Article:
How Do We Solve the Last Mile?

This article was originally published on The Psych Report before it became part of the Behavioral Scientist in 2017.

You sign up for a free flu-shot but forget to schedule the appointment. A qualified high school student is accepted to college but gets tripped up applying for financial aid and doesn’t enroll. The government creates a great program to help low income families fund their children’s education, but only a handful of people sign up.

Some of society’s stickiest problems aren’t a failure of intention, importance, or value. They’re the result of a failure to understand human behavior at the last mile—the final stage where desires and plans must turn into action.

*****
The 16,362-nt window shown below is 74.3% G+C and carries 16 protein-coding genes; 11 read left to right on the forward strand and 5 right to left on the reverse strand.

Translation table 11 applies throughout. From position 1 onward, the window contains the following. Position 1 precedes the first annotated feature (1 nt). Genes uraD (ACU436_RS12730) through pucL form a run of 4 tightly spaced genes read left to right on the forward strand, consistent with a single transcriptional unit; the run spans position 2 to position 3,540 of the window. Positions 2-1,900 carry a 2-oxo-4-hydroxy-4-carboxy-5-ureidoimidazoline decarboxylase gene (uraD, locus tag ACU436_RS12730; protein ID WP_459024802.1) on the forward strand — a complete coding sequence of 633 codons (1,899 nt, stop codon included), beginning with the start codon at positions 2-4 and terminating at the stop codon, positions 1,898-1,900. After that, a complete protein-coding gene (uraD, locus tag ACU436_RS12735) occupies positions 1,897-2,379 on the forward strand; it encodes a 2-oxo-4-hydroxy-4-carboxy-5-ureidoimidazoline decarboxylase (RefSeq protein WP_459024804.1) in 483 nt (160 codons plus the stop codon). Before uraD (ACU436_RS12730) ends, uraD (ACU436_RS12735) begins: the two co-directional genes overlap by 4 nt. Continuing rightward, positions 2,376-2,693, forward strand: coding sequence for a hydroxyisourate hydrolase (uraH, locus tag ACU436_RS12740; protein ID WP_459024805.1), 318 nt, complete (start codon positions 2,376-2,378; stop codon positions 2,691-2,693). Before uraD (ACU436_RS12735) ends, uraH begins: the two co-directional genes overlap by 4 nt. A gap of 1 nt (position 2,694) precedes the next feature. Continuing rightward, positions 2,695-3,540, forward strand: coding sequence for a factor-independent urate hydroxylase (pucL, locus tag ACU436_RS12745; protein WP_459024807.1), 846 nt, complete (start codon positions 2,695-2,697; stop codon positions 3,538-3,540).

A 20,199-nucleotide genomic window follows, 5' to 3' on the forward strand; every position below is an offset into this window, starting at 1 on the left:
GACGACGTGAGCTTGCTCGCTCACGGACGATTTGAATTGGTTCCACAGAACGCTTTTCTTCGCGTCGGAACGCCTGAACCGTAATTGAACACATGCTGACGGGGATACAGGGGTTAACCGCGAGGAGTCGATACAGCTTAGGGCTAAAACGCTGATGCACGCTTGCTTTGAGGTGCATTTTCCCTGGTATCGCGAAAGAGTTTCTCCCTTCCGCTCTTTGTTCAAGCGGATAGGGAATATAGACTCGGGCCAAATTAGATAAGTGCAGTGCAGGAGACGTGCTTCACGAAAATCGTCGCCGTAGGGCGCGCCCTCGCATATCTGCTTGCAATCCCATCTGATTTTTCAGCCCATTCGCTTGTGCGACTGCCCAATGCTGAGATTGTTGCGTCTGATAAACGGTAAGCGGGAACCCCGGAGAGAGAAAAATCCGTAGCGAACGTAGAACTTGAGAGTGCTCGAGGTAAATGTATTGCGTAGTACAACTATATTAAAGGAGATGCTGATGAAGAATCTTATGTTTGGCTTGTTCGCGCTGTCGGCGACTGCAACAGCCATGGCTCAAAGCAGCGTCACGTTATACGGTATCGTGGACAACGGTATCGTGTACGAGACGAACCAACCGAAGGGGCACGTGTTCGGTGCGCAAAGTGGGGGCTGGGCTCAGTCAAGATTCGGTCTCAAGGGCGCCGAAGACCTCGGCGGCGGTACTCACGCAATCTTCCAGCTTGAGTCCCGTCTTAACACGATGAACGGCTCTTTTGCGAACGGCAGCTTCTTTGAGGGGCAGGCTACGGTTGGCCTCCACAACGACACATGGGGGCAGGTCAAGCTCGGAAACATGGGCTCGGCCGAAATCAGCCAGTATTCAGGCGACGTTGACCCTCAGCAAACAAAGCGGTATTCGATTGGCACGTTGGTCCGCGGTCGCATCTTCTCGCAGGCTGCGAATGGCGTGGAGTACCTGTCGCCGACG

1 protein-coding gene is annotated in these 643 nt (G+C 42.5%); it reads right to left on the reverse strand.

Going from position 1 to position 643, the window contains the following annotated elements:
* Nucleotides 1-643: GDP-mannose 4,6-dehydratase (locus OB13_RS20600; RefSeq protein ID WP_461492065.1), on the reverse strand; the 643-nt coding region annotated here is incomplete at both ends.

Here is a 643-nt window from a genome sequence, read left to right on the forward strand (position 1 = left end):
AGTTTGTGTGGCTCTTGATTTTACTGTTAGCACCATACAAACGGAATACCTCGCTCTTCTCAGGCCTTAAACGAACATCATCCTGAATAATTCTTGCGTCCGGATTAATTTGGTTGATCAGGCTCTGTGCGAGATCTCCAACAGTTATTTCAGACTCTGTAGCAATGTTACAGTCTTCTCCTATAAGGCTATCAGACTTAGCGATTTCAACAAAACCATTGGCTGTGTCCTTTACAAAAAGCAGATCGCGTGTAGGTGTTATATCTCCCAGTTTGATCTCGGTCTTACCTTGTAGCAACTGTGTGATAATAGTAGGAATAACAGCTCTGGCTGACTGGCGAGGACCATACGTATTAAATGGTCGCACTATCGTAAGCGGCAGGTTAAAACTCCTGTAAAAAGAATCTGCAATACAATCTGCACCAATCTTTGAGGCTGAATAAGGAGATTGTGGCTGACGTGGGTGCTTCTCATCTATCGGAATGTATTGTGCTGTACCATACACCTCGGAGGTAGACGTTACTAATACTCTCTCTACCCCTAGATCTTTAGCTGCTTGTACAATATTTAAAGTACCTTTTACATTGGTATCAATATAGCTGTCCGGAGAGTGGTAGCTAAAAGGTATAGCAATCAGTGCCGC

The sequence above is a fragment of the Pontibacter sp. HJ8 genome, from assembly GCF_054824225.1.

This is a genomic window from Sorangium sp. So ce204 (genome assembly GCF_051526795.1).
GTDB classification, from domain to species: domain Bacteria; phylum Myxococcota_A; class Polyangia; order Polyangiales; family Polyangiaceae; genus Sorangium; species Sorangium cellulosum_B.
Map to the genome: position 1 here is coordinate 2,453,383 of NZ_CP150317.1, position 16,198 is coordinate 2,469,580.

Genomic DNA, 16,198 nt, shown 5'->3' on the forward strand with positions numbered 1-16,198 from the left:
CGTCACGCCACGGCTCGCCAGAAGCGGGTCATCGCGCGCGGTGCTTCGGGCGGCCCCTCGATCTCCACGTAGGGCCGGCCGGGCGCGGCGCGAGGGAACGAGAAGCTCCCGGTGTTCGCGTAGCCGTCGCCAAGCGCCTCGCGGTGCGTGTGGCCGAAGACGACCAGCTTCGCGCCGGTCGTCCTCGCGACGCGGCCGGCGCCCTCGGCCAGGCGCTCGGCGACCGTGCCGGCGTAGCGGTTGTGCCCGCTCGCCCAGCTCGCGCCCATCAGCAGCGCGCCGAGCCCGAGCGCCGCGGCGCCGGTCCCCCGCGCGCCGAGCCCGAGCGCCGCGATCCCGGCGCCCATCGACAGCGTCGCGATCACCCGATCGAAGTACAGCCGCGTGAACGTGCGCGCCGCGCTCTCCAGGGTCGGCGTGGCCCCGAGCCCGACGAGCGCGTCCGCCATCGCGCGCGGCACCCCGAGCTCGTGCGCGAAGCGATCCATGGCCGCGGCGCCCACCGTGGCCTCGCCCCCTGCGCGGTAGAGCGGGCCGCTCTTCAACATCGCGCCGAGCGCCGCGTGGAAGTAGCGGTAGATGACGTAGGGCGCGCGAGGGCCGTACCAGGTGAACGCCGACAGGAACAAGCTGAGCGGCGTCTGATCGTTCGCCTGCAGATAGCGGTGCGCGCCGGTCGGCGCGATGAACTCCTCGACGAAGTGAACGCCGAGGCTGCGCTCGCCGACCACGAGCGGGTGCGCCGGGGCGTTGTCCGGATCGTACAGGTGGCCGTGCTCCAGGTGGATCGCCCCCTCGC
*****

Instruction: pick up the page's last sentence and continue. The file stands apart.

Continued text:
Last mile problems range from the frustrating—signing up for a gym membership and failing to go as often as you’d like—to the fatal—knowing how to treat diarrhea, yet seeing hundreds of thousands die annually because they misunderstand the reasoning behind the treatment.

In his new book, The Last Mile: Creating Social and Economic Value from Behavioral Insights, Dilip Soman, a professor at the University of Toronto’s Rotman School of Management, explains how governments, businesses, and individuals can use behavioral science to tackle the stubborn and persistent problems that trip us up so close to the finish line.

We spoke with Soman, who advises the behavioral science units in both the Canadian and United States governments, to discuss the steps organizations can take to understand and solve their last mile problems, the different approaches to behavior change, and areas where behavioral science can play a key role in finding solutions.

Evan Nesterak: Can you describe an example of a policy or product that ran into trouble at the last mile?